Yesterday was a snow day for most here in the DC region; we only got around six inches at the house, but other people from $WORK were reporting a foot or more. What could have been a good solid day of plugging away at stuff at home instead turned into snow shoveling, kid wrangling, and a late afternoon nap. So it goes.
Transcript of Perlcast interview with Tom Limoncelli, author of The Practice of System and Network Administration and Time Management for System Administrators. Lots of good stuff there, such as:
Josh: at one point in the book you say that acknowledging the user’s issue is as important as solving it. And why is this?
TL: people want to be acknowledged when they make a request - it’s very comforting. We system administrators don’t go for psychology much, but the psychology of what we do is really important. So if the user sends an email to Help, to create a ticket, but doesn’t get any kind of auto-reply saying “Yes, we received your ticket - here’s the number.”. A user isn’t sure if the ticket was lost or if it’s being worked on. And they’re going to be sort-of stressed until they get some kind of reply.
If you reply five hours later, and say “It’s done.” - that person has been stressing out for five hours, and probably thinking “Oh, these darn sys-admins, they don’t do anything”, and then they get the surprise “Oh they were working on it all along.”.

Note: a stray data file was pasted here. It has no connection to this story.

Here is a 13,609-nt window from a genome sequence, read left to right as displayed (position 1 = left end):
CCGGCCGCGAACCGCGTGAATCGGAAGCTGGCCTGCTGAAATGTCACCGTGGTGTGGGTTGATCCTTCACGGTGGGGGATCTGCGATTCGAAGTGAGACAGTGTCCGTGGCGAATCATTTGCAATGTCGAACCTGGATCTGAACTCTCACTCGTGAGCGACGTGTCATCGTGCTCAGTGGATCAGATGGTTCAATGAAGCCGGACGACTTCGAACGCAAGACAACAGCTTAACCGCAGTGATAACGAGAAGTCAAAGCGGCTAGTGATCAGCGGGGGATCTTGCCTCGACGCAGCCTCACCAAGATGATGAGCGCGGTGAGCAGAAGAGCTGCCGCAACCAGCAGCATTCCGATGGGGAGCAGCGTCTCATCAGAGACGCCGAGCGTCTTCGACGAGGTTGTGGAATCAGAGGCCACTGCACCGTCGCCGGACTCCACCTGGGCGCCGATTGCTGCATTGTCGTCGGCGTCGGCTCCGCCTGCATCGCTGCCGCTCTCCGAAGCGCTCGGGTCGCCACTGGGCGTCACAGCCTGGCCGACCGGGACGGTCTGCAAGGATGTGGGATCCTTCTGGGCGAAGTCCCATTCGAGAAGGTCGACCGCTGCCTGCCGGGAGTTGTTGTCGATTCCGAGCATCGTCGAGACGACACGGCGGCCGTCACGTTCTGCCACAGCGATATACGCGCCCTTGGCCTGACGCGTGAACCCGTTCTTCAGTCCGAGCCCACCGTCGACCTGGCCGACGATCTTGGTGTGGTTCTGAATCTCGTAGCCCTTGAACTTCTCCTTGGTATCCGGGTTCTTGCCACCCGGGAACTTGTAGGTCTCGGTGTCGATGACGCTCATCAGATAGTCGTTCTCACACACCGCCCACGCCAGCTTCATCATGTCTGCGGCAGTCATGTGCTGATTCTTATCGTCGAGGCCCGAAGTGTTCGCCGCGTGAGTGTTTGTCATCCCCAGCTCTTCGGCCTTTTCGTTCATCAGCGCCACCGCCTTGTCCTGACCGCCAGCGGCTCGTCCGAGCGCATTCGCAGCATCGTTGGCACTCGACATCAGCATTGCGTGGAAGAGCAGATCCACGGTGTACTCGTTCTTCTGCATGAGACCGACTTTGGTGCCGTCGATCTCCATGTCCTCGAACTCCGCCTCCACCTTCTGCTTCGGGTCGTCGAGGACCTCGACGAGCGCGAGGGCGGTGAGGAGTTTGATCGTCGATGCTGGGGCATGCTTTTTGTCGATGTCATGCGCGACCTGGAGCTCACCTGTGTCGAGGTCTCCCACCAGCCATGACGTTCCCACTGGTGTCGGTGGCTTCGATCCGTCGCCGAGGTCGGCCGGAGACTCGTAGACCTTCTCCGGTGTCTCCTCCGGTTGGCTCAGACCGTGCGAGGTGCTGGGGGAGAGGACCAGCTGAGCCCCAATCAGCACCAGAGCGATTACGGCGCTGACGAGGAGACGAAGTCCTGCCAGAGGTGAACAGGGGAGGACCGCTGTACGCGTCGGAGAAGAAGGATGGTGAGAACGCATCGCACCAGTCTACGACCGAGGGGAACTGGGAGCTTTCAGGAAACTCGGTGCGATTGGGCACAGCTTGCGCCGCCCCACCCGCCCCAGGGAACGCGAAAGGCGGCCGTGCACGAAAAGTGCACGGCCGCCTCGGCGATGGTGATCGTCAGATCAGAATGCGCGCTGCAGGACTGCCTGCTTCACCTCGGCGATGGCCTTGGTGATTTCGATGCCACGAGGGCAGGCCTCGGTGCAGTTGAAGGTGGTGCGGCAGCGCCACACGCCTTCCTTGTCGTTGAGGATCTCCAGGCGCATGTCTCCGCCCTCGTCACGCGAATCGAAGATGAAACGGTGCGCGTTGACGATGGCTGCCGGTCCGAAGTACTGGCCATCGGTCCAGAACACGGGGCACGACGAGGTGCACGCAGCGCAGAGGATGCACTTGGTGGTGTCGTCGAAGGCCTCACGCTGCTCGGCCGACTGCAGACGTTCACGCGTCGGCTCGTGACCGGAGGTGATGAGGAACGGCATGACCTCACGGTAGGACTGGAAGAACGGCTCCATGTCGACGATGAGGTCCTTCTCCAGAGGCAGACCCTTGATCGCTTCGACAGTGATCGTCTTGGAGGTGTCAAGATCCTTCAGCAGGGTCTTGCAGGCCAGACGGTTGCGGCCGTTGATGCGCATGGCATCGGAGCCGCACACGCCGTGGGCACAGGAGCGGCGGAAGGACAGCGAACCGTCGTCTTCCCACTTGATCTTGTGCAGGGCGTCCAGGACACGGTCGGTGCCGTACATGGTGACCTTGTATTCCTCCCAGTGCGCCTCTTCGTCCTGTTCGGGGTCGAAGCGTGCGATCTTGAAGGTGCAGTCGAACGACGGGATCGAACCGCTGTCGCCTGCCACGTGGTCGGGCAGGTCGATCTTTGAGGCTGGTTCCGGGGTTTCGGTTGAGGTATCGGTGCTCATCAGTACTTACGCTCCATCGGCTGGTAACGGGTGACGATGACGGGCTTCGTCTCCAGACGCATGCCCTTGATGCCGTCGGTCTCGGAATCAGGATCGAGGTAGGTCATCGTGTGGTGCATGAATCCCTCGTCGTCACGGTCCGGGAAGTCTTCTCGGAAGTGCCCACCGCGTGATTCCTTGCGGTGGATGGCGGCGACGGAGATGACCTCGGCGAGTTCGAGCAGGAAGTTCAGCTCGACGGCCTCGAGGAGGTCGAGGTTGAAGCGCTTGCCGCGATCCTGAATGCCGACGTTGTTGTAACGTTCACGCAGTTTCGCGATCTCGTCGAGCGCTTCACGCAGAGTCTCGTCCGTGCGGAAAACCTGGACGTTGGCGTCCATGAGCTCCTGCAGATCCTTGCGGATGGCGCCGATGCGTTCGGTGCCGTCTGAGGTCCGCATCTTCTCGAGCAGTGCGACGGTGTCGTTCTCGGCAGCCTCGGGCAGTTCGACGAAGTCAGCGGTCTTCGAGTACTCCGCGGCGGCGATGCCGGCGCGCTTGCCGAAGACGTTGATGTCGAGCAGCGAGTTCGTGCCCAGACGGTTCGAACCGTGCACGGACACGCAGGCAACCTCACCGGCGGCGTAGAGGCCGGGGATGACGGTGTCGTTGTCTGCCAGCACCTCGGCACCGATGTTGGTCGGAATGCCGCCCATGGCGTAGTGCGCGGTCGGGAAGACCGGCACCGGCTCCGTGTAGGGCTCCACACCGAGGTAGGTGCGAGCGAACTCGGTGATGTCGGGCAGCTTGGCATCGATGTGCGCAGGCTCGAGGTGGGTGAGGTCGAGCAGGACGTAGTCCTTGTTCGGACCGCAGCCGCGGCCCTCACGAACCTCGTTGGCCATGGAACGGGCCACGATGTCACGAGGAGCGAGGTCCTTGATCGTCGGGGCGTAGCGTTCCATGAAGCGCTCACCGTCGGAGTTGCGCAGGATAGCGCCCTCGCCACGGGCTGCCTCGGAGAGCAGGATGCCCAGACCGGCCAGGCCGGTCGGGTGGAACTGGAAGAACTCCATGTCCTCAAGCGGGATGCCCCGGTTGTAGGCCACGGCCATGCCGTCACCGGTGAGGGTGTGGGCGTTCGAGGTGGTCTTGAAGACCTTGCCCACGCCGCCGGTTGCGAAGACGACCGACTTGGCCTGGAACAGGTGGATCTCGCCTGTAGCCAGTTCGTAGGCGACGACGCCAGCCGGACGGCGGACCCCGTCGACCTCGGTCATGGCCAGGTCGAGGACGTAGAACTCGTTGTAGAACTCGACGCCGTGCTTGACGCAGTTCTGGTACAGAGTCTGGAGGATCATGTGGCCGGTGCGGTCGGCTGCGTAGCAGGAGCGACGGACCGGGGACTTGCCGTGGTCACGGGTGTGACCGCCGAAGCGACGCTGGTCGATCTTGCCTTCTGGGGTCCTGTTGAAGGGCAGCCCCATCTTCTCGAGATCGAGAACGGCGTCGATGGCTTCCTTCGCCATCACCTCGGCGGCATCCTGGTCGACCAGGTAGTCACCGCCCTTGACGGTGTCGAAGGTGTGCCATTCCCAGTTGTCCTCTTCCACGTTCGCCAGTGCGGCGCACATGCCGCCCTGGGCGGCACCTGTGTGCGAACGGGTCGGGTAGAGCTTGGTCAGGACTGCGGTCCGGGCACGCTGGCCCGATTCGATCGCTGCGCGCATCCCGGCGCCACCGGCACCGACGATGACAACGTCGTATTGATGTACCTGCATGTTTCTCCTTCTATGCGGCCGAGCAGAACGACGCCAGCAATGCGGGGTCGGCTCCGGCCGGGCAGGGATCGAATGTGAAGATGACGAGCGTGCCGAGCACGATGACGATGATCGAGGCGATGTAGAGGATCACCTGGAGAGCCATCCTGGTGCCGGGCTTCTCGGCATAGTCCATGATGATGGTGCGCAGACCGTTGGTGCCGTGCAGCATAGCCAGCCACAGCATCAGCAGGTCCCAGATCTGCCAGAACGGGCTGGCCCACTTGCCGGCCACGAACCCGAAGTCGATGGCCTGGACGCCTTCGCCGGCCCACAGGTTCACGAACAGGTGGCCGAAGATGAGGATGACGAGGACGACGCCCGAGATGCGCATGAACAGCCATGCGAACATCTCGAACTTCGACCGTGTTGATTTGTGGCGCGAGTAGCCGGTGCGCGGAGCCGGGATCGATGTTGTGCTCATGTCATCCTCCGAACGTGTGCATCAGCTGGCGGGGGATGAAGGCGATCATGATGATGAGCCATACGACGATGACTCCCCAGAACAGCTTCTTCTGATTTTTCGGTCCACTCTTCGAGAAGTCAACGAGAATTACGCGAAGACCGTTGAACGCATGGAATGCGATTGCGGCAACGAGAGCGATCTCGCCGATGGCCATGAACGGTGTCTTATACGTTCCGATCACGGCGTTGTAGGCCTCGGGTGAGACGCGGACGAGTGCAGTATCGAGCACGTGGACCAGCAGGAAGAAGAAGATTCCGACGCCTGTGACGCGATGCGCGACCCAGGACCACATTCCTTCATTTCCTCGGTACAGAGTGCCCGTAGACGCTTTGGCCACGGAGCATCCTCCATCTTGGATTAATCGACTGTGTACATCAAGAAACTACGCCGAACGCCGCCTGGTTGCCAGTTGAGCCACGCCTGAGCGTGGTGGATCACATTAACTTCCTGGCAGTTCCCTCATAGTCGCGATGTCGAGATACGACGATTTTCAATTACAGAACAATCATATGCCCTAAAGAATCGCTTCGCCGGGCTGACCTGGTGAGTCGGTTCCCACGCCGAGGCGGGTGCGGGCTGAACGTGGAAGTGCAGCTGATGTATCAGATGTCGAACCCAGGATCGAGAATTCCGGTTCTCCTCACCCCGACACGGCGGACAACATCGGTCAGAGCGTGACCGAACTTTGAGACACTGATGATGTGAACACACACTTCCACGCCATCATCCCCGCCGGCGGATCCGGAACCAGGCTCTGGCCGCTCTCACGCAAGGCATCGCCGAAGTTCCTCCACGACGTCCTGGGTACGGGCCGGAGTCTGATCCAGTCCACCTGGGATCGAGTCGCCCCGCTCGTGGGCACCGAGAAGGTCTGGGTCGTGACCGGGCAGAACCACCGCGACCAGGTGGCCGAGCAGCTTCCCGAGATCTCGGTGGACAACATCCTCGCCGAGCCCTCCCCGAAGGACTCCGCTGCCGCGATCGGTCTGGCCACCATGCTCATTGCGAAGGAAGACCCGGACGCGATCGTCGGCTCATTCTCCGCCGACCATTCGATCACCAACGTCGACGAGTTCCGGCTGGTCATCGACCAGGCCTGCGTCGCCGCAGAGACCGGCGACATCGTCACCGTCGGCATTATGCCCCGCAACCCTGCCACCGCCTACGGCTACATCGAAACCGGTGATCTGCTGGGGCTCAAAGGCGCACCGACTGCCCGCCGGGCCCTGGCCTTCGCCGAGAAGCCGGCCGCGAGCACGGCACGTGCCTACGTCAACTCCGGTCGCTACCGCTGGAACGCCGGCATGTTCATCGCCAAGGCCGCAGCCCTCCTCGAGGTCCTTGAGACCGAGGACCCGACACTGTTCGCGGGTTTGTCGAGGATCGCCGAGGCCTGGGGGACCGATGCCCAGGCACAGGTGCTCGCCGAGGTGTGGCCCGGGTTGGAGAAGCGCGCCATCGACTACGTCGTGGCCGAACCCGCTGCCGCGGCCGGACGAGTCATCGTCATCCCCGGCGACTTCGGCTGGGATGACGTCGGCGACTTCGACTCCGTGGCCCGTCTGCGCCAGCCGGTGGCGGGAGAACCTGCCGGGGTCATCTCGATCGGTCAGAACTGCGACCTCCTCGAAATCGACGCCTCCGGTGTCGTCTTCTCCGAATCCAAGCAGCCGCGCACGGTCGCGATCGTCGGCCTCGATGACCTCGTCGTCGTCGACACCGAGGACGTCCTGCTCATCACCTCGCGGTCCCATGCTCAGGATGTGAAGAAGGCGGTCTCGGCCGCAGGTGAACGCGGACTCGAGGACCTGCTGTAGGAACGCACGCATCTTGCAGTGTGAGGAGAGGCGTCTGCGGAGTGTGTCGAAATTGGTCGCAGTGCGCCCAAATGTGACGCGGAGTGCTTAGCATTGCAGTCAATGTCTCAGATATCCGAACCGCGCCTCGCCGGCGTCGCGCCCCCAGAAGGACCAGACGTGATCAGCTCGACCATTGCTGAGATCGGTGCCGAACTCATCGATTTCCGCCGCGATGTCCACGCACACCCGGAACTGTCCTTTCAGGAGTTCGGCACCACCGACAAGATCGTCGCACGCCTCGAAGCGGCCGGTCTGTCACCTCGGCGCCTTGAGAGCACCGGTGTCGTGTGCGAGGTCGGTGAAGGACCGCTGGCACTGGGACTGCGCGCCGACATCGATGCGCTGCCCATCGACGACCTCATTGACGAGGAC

Well, that’s not good to have the user saying bad things about you for five hours. So if, instead, you reply right away, saying: “Hey, I got your message - I’m working on it.”. Hopefully give some kind of time estimate (“it should be done by tomorrow”). Then five hours later you send an email saying “OK, it’s complete.”.
Now, your user was only stressing out for five or ten minutes or even an hour before they got that initial reply. So psychologically, that’s going to make them like you a lot more. If you don’t do that and your co-worker does do that - their perception is going to be that your co-worker is a better system administrator, because they’re keeping them up-to-date - they’re keeping them informed about what’s going on.
‘The only rule is work’ (‘There should be new rules next week.’)
With git, we’ve invented a new world where revision history, checksums, and branches don’t make your filesystem slower: they make it faster. They don’t make your data bigger: they make it smaller. They don’t risk your data integrity; they guarantee integrity. They don’t centralize your data in a big database; they distribute it peer to peer.